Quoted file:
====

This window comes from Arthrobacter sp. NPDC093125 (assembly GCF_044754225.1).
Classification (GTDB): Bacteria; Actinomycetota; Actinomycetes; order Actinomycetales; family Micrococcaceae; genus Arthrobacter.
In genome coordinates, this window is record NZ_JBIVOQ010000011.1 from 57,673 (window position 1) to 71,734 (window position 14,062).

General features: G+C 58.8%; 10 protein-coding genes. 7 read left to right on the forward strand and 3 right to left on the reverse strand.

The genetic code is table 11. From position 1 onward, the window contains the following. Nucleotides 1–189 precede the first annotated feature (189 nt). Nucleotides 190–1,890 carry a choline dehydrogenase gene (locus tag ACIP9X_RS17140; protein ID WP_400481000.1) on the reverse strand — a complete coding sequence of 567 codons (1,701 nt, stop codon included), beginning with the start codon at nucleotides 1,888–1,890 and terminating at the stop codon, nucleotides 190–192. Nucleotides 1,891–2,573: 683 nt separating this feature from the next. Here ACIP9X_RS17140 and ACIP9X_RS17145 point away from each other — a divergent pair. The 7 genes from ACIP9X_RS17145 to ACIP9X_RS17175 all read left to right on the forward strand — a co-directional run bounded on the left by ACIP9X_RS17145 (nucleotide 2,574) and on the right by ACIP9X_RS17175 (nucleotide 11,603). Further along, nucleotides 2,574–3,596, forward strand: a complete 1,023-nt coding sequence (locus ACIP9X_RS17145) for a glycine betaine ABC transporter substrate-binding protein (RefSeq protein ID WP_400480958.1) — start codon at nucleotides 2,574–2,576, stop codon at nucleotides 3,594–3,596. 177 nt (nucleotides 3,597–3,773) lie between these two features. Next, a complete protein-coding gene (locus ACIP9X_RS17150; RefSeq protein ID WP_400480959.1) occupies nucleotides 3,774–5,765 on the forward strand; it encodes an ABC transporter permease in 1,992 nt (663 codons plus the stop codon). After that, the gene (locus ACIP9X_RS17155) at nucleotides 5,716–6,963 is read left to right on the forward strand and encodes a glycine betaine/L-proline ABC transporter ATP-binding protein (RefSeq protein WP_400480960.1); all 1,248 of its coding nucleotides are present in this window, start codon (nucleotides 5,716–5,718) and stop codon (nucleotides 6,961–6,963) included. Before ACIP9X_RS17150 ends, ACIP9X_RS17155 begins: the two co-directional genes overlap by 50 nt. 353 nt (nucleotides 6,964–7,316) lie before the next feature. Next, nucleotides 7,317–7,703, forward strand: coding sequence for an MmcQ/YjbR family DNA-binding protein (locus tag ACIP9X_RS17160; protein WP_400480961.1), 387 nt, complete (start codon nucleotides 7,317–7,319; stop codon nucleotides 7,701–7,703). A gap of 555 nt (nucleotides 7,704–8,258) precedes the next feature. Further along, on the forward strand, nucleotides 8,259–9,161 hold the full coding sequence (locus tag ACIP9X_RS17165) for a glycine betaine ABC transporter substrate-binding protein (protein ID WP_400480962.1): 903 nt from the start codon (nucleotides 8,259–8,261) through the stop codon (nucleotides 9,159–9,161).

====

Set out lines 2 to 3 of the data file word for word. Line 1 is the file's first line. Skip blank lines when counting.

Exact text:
Classification (GTDB): Bacteria; Actinomycetota; Actinomycetes; order Actinomycetales; family Micrococcaceae; genus Arthrobacter.
In genome coordinates, this window is record NZ_JBIVOQ010000011.1 from 57,673 (window position 1) to 71,734 (window position 14,062).